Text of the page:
Of course we have climate change. The climate has been changing constantly since the beginning of the earth and will continue to change forever regardless of anything that humans do. Sometimes the change is slow and moderate but other times it is sudden and violent. We humans tend to think that the way things are today is normal and that it will always be this way. There are some who think that any changes are unnatural and must be caused by humans. This idea reminds me of the story about the elephant and a mouse crossing a bridge at the same time and the mouse saying, “We sure made that bridge shake, didn’t we?” Similarly, the earth’s climate is influenced by forces far bigger and stronger than anything mere humans are capable of. As recently as 1883 a volcano named Krakatoa erupted in the East Indies, and the cloud of ash caused a year without a summer over much of the earth. If three or four of this type of volcano were to erupt in overlapping time periods the result would a catastrophic change of climate that humankind would be powerless to do anything about.
Krakatoa seemed like a drastic change of climate but it was very minor and brief compared to some events in the more distant past. Scientist have been busy for years probing into the earth, the ocean floor and the ice caps and they have accumulated a wealth of knowledge about the history of the earth going back millions of years. They have found that hits and near misses by asteroids have caused astronomical and violent changes in the climate. Some of those changes were so sudden and so extreme that most of the living things on the earth were wiped out and recovery took thousands of years.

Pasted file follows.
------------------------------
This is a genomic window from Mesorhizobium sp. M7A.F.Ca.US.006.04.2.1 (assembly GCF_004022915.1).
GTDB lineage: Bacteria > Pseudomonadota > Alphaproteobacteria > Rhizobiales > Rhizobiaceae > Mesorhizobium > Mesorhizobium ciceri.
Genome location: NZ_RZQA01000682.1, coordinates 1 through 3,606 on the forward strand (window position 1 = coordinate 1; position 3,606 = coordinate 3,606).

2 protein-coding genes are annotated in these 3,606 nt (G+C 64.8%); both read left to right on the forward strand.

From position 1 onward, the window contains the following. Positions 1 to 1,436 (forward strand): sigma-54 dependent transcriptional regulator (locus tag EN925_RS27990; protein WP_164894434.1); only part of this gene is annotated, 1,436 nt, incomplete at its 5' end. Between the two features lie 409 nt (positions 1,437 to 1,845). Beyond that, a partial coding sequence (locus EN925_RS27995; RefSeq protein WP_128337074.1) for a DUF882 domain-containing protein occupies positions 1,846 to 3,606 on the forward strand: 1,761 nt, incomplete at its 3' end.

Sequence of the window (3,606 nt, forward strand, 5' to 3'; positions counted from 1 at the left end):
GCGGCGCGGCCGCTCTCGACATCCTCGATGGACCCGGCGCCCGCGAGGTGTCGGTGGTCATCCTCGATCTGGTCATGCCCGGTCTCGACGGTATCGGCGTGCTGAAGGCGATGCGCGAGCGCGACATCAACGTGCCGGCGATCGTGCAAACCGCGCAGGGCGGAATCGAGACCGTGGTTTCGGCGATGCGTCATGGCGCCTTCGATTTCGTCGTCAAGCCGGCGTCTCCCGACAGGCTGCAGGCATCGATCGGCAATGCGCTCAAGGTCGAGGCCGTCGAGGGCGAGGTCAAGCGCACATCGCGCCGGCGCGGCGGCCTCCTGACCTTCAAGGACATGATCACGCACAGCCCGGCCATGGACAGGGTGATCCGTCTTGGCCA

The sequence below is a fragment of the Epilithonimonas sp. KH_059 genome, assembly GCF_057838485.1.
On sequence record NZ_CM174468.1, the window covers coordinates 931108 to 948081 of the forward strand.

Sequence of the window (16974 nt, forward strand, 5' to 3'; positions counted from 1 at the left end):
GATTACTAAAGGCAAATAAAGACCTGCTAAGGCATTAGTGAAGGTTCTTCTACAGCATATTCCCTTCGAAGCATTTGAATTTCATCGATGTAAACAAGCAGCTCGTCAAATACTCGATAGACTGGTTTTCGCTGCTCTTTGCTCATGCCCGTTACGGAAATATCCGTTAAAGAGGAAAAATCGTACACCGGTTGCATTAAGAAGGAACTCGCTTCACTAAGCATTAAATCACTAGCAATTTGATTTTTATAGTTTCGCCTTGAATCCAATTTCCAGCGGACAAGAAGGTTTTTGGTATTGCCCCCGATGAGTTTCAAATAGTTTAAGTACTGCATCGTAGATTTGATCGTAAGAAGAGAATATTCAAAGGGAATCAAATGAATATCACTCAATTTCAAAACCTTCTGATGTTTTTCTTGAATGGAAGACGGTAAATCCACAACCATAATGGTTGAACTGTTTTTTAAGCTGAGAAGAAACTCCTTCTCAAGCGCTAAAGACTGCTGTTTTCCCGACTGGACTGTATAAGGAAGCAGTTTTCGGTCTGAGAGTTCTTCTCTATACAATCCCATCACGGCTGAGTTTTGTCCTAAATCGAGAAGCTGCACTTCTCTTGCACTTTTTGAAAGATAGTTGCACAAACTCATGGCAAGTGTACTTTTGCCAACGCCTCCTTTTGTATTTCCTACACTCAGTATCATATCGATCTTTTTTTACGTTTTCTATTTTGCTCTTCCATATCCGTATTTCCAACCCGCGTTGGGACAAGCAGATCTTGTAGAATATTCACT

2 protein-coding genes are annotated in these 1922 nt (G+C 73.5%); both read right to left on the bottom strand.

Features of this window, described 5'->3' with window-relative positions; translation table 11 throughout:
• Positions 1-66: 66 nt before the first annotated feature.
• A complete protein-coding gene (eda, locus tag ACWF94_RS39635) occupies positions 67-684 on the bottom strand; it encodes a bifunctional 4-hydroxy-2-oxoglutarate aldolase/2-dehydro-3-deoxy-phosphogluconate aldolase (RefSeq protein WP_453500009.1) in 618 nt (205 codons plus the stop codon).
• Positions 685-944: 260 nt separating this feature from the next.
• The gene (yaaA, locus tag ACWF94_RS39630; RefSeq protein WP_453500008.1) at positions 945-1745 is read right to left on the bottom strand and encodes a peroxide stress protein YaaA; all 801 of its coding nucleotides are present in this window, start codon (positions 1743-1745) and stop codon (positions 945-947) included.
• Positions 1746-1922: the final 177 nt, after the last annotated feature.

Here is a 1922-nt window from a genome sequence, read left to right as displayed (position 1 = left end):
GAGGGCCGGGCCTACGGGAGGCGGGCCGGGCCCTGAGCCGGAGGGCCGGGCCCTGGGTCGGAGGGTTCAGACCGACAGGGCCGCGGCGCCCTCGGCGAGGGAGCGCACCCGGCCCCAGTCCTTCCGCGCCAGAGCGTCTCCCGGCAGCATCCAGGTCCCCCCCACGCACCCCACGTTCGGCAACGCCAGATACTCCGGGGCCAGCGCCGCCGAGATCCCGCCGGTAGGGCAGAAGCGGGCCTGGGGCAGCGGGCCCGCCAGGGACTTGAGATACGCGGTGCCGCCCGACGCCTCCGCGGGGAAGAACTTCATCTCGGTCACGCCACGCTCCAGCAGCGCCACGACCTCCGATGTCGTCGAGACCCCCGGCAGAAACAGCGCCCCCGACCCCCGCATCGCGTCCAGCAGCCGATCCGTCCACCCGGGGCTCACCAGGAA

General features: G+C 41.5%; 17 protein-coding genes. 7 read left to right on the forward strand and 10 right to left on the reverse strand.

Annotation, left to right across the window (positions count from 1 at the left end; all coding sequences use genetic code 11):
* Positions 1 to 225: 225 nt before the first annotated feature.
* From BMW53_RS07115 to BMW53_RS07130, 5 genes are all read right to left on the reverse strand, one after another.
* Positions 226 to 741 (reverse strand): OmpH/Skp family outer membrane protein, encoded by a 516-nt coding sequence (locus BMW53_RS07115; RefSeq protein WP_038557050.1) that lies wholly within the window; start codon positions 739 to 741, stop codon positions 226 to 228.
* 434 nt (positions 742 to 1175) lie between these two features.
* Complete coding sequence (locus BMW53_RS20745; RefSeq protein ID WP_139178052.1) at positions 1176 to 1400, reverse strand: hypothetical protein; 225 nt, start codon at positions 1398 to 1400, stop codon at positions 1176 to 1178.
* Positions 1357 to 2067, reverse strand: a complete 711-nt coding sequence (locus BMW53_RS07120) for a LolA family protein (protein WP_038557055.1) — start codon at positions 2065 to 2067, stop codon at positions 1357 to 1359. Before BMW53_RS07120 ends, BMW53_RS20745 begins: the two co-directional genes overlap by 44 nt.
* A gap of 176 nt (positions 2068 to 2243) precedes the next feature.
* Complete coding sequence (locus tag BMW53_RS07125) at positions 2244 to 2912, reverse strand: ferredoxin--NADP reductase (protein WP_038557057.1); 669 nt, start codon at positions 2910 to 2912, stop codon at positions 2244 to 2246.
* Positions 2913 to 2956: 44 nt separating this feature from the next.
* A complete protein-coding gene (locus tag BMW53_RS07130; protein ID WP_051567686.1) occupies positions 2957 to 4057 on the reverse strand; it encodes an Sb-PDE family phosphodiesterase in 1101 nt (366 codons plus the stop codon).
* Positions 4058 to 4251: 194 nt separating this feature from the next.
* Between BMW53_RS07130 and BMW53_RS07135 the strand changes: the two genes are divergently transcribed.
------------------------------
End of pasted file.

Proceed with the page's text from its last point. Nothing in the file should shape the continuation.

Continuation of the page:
Krakatoa in 1883
In 1783 The volcano Laki in Iceland begins an 8-month eruption starting the chain of natural disasters known as the Móðuharðindin, killing tens of thousands throughout Europe, including up to 33% of Iceland’s population, and causing widespread famine. It has been described as one of “the greatest environmental catastrophes in European history. In the eastern United States the winter temperature fell 4.8c degrees below the 225 year average and took nearly seven years to return to normal.
History indicates a natural tendency for the climate of the earth to be warm but a series of violent events have plunged it into deep frigid eras that lasted for very long periods of time. But still, other events scorched most of the earth, leaving a layer of black residue. Some of these events will be covered in future posts.